Hobbyhorse for Patrick

So this present is already a hit, although not always in the way I had anticipated.  It’s a hobbyhorse, made from a plain sock pattern in Lamb’s Pride wool yarn and then felted in the washer.  It turned out PERFECTLY, and I had wondrous Mom-visions of Patrick neighing around the apartment, pretending to be a cowboy while I sipped lemonade and laughed jauntily at how imaginative my little man was.   Or something like that.

But he plays with it traditionally only half the time.  This half is extremely rewarding, and totally worth all the “hair plugs” that make up the mane of the horse.  (For the mane, I had to cut an insane amount of 6 inch pieces of yarn, and then thread each one into the felted material with my yarn needle — the powers that pattern wanted me to use a crochet hook, but that proved nigh on impossible.  So I improvised, but it was still putzy and the most time-consuming part of the whole thing.)  The rest of the time, he puts the reins around his neck, and drags the horse around behind him, saying, “Horse coming!”  I’m not sure what kinds of crazy Westerns he’s been watching, but whatevs.  The main point is that he likes it.

I sadly don’t have a picture of him riding it yet — every time he takes it out, we’re not camera-ready, and he’s put it away before we can capture the moment.  But my intrepid mother-in-law caught an adorable shot of him on his pony, so perhaps when I get my paws on that, I’ll update the post to include it.

On a partial side note, since this was a present for his second birthday, I can’t believe he’s 2.  Nuts!  He’s so old!  Totally old enough for a pony.  Now he just needs a cowboy hat, and he’ll be out on the range in no time.

 

Latitude and Longitude Sweater for Beth

Southwest-y sweaters are actually hard to come by.  You’d think they’d be a dime a dozen, but you’d be wrong.  Northeast wrong.  When I was searching for a sweater pattern to make for my mother-in-law’s birthday, I really wanted something that had a little bit of a southwest flare to it — just a little Zia action.  Maybe, at bare minimum, a touch of turquoise.  But all the patterns I could find were very opposite — Northeast, indeed.  Tons of gorgeous, fair isle patterns.  Millions of ganseys!  Oodles of intricate cables!

But fortune was on my side, and helped me find this fun pattern from an archived Knitter’s magazine.  The sample picture was made in colors similar to this, except they flipped the gold and the brown.  But I really liked the POP of the vertical stripes against the horizontal — and it was absolutely just a TOUCH southwest-y.  Their vertical stripes were a deep turquoise too, so I did something I rarely do — I set out to find the same colors.  Really!  I never do that!  But it was so perfect for what I wanted for her, that I scaled back my usual mismatching craziness and went for it.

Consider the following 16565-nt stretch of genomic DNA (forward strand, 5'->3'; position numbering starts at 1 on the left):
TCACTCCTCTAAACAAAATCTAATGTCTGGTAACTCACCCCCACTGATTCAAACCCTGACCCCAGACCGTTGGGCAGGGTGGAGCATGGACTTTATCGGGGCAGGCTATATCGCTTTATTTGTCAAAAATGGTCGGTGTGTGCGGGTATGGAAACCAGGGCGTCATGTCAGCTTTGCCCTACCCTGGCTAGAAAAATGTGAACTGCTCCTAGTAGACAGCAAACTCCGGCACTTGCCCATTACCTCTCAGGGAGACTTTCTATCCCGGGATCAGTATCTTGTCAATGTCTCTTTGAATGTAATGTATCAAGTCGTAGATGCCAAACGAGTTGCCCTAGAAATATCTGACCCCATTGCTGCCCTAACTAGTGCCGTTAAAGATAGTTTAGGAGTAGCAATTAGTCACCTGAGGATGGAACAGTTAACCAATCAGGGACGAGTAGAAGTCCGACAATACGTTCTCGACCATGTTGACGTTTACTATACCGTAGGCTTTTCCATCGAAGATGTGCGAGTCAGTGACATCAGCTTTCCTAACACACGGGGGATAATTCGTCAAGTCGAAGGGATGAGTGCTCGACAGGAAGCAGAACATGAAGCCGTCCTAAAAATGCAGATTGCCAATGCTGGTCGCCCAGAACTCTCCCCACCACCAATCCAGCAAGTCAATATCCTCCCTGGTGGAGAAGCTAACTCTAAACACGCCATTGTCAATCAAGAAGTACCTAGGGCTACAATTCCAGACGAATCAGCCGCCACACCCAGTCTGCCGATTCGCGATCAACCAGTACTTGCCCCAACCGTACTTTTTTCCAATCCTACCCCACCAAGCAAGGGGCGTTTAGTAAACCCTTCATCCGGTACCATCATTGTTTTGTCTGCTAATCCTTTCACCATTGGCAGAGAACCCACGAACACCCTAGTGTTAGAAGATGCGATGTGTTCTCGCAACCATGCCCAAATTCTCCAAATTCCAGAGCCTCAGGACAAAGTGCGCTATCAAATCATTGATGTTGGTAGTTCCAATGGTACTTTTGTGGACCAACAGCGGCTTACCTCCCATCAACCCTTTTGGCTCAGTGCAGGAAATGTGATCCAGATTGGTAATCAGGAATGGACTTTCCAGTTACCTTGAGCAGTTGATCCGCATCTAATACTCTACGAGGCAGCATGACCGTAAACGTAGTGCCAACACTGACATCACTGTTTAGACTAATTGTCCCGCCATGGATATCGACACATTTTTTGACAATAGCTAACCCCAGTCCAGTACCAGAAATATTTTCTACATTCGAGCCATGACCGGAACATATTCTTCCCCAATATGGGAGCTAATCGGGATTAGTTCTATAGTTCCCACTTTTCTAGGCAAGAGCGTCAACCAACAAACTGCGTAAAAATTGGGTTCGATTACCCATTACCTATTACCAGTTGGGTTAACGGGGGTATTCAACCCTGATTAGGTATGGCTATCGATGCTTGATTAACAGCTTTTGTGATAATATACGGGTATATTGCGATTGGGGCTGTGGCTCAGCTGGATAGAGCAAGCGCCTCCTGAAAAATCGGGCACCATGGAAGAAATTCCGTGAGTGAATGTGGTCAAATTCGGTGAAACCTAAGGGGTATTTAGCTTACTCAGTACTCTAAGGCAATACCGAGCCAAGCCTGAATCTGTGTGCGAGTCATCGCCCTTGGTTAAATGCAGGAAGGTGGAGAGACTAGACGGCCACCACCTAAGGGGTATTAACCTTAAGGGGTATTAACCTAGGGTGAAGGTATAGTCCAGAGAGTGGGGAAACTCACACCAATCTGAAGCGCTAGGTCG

Aunt Jane helped me pick out the yarn at The Yarn Lady in Laguna Hills, CA, a great little shop with a fantastic selection.  The yarn is by Berroco, and is called Lustra — great name for it, since it does shimmer just a tiny bit.  It’s a 50% Peruvian wool/50% Tencel blend that is strong when knitted, but caused some frustration because it would tear when I was working with it.  Eventually, I learned not to pull too much on it, and to roll my balls with the bitter end on the outside instead of coming from the inside — that actually helped a lot.  Took the pressure off it, I guess.  The pattern was fun — easy to memorize — but, as always, I got a little putzed out on the sleeves.  They are my frenemies, sleeves are.

So here it is!  A few pictures of the final product, and then of course, the lovely Beth herself modeling the sweater!  I am so glad that she likes it, and hope it will go well with some cozy nights in New Mexico!

Maxi Cape, Failure, and Tidal Wave Socks for me

Ah, knitting.  You wonderful little microcosm of life.  I turned 31 this year, and it seems like more things bother me these days — my step-dad used to say, “Don’t let the turkeys get you down,” but it feels like the turkeys are multiplying at an alarming rate.

But knitting is always my comfort — until failure strikes.  I bought the yarn for a Maxi-Cape from Morehouse merino farm with my birthday money, and when the yarn came, I was so excited.  It’s like rope — bulky, thick, a wonderful shade of oatmeal brown — and I couldn’t wait to start.  So I did.  Knitting and knitting and knitting, row after row — it was a big project.  Then sometime in November, I realized I wouldn’t have enough yarn.  Being frugally minded, I waiting until 2 weeks ago to reorder two more shanks.  When they came, I finished it up in a snap.  Imagine my dismay when I sewed on the buttons, wove in the last little ends, and put it on.  I looked like the Pillsbury dough boy, but did not feel like giggling.  It was bumpy and lumpy, and “we were not amused.”

Knitters, Crocheters, Craftsfolk, lend me your ears. I come to bury this cape, not to praise it.

But this does happen to me every now and again.  I get very excited about a project, I imagine it one way in my mind, and the end result is far from my ideal.  It can be difficult, especially after a long haul like this cape, to keep your emotional bearings about you.